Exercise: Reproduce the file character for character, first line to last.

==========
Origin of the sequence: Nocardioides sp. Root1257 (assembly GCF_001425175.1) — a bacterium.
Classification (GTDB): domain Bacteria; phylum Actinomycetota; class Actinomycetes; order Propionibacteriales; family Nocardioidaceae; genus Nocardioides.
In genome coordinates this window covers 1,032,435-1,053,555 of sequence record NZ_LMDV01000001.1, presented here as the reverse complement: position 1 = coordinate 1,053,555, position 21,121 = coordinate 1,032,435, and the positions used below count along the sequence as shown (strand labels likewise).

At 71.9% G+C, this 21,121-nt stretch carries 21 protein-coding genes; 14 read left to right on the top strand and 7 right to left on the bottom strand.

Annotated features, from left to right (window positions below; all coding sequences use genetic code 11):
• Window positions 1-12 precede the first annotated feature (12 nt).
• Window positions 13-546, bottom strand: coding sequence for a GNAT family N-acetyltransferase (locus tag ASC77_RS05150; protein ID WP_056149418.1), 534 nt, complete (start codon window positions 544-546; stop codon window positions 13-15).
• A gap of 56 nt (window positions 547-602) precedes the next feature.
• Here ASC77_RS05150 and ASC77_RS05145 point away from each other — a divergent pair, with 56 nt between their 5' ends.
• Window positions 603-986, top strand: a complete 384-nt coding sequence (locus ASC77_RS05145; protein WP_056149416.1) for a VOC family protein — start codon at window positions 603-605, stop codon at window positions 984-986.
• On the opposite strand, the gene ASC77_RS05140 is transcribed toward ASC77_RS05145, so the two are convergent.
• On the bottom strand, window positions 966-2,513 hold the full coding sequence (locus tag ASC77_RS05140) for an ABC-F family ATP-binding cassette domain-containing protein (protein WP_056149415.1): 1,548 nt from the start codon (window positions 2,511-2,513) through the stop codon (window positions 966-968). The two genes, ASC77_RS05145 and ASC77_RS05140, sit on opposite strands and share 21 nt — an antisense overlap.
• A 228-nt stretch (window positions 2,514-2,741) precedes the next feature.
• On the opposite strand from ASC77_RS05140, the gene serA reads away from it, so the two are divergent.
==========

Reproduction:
Origin of the sequence: Nocardioides sp. Root1257 (assembly GCF_001425175.1) — a bacterium.
Classification (GTDB): domain Bacteria; phylum Actinomycetota; class Actinomycetes; order Propionibacteriales; family Nocardioidaceae; genus Nocardioides.
In genome coordinates this window covers 1,032,435-1,053,555 of sequence record NZ_LMDV01000001.1, presented here as the reverse complement: position 1 = coordinate 1,053,555, position 21,121 = coordinate 1,032,435, and the positions used below count along the sequence as shown (strand labels likewise).

At 71.9% G+C, this 21,121-nt stretch carries 21 protein-coding genes; 14 read left to right on the top strand and 7 right to left on the bottom strand.

Annotated features, from left to right (window positions below; all coding sequences use genetic code 11):
• Window positions 1-12 precede the first annotated feature (12 nt).
• Window positions 13-546, bottom strand: coding sequence for a GNAT family N-acetyltransferase (locus tag ASC77_RS05150; protein ID WP_056149418.1), 534 nt, complete (start codon window positions 544-546; stop codon window positions 13-15).
• A gap of 56 nt (window positions 547-602) precedes the next feature.
• Here ASC77_RS05150 and ASC77_RS05145 point away from each other — a divergent pair, with 56 nt between their 5' ends.
• Window positions 603-986, top strand: a complete 384-nt coding sequence (locus ASC77_RS05145; protein WP_056149416.1) for a VOC family protein — start codon at window positions 603-605, stop codon at window positions 984-986.
• On the opposite strand, the gene ASC77_RS05140 is transcribed toward ASC77_RS05145, so the two are convergent.
• On the bottom strand, window positions 966-2,513 hold the full coding sequence (locus tag ASC77_RS05140) for an ABC-F family ATP-binding cassette domain-containing protein (protein WP_056149415.1): 1,548 nt from the start codon (window positions 2,511-2,513) through the stop codon (window positions 966-968). The two genes, ASC77_RS05145 and ASC77_RS05140, sit on opposite strands and share 21 nt — an antisense overlap.
• A 228-nt stretch (window positions 2,514-2,741) precedes the next feature.
• On the opposite strand from ASC77_RS05140, the gene serA reads away from it, so the two are divergent.